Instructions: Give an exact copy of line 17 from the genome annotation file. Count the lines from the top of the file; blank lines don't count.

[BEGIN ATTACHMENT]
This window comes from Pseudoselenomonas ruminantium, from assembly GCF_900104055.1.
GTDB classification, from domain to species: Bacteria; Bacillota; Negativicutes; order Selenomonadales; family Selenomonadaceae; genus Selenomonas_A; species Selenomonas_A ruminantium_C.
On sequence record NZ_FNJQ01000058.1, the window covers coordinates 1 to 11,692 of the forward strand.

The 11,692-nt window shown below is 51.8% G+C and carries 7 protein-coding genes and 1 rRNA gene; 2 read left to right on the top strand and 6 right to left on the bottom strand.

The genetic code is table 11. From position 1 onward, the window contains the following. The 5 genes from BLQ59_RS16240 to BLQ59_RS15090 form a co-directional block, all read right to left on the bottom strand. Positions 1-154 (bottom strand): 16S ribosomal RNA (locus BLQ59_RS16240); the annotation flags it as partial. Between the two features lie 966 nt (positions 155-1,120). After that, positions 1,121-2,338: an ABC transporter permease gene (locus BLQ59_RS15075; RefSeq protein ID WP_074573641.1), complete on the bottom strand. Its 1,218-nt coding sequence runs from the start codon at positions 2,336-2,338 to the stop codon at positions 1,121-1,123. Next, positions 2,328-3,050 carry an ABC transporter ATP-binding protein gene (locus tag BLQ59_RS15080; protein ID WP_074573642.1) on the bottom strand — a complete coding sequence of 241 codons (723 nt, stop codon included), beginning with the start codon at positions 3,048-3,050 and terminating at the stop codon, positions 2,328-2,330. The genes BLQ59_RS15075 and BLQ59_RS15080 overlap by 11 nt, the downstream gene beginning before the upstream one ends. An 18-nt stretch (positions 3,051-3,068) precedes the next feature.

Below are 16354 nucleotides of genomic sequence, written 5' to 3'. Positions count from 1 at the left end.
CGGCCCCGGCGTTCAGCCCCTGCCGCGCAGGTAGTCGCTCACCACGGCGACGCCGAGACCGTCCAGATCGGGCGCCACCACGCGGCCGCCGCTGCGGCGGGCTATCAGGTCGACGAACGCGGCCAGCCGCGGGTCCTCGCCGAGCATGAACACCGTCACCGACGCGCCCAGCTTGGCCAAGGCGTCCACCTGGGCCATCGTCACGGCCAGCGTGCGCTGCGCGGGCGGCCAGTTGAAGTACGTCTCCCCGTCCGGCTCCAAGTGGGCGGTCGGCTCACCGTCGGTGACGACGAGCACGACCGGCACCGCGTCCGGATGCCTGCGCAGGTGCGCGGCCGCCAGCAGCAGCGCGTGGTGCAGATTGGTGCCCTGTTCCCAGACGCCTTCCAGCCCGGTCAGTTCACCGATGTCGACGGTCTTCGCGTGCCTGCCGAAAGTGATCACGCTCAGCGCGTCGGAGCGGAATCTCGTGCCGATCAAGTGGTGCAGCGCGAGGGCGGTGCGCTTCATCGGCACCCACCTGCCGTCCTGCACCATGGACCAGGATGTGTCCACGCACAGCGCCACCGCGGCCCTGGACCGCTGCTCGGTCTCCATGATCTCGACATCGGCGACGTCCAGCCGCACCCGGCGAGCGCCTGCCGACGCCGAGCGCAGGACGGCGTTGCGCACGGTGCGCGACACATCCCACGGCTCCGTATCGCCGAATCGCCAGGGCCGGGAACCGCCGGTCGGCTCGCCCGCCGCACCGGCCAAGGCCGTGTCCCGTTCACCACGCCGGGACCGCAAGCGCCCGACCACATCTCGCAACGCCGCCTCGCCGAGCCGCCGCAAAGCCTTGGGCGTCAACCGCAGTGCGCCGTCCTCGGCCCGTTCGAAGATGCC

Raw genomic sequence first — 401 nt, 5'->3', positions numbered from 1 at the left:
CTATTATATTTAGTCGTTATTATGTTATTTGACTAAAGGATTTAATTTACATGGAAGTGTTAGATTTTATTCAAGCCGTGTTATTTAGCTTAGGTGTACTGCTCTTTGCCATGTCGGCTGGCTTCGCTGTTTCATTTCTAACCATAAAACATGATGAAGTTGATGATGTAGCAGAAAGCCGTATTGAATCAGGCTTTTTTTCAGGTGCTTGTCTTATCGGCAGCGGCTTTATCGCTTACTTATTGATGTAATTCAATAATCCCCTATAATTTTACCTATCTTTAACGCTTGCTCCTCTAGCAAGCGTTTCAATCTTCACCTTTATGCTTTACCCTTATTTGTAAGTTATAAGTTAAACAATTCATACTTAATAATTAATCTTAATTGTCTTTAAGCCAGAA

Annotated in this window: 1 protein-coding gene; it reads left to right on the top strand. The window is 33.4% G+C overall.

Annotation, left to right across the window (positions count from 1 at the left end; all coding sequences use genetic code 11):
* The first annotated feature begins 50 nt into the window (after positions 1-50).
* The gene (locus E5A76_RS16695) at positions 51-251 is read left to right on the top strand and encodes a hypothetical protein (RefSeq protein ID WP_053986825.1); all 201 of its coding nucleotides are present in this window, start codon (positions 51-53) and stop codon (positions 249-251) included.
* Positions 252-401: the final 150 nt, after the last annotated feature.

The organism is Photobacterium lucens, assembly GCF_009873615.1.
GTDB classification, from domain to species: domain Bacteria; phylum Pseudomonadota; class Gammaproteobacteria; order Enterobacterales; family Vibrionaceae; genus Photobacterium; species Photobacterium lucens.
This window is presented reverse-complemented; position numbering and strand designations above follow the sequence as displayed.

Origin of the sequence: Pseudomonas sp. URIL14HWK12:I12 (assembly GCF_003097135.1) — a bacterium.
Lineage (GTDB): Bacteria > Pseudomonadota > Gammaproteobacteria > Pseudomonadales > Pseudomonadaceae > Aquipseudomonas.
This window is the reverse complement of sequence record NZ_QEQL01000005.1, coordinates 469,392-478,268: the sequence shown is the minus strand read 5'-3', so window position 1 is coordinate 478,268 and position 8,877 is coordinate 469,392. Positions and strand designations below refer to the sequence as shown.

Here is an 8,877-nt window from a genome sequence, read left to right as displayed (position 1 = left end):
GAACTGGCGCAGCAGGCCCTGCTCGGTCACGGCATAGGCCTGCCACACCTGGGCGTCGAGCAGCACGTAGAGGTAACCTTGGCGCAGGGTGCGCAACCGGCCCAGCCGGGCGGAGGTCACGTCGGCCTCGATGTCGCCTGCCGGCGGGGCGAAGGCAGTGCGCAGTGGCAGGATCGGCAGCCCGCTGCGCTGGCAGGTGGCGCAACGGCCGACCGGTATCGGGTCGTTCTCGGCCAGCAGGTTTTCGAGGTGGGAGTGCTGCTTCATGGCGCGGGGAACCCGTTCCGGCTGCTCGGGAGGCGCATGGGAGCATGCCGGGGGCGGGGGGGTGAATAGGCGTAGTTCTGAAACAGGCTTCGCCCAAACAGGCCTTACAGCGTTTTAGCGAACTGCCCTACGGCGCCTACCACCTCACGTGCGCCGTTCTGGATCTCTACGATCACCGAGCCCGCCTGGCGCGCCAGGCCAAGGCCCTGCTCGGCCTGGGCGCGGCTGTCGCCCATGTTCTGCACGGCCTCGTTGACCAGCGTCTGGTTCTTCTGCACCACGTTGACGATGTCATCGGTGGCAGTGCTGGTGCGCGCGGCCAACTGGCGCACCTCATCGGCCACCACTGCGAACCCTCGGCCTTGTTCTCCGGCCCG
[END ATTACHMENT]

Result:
This window is presented reverse-complemented; position numbering and strand designations above follow the sequence as displayed.